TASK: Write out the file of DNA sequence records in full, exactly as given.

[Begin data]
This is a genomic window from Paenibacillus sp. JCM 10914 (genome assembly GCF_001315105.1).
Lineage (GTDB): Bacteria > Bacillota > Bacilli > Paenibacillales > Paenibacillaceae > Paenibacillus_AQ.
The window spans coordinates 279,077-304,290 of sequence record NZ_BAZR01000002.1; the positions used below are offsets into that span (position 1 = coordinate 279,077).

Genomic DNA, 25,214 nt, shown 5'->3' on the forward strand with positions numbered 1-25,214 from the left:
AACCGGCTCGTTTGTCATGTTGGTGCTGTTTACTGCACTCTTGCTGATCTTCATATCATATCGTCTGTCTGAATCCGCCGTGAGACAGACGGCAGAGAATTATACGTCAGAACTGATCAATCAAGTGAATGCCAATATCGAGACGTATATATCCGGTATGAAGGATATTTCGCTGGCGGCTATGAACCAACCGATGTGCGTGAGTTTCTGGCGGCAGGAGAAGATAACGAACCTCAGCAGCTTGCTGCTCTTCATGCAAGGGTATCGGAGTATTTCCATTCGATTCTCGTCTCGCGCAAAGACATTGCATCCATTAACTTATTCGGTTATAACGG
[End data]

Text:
This is a genomic window from Paenibacillus sp. JCM 10914 (genome assembly GCF_001315105.1).
Lineage (GTDB): Bacteria > Bacillota > Bacilli > Paenibacillales > Paenibacillaceae > Paenibacillus_AQ.
The window spans coordinates 279,077-304,290 of sequence record NZ_BAZR01000002.1; the positions used below are offsets into that span (position 1 = coordinate 279,077).

Genomic DNA, 25,214 nt, shown 5'->3' on the forward strand with positions numbered 1-25,214 from the left:
AACCGGCTCGTTTGTCATGTTGGTGCTGTTTACTGCACTCTTGCTGATCTTCATATCATATCGTCTGTCTGAATCCGCCGTGAGACAGACGGCAGAGAATTATACGTCAGAACTGATCAATCAAGTGAATGCCAATATCGAGACGTATATATCCGGTATGAAGGATATTTCGCTGGCGGCTATGAACCAACCGATGTGCGTGAGTTTCTGGCGGCAGGAGAAGATAACGAACCTCAGCAGCTTGCTGCTCTTCATGCAAGGGTATCGGAGTATTTCCATTCGATTCTCGTCTCGCGCAAAGACATTGCATCCATTAACTTATTCGGTTATAACGG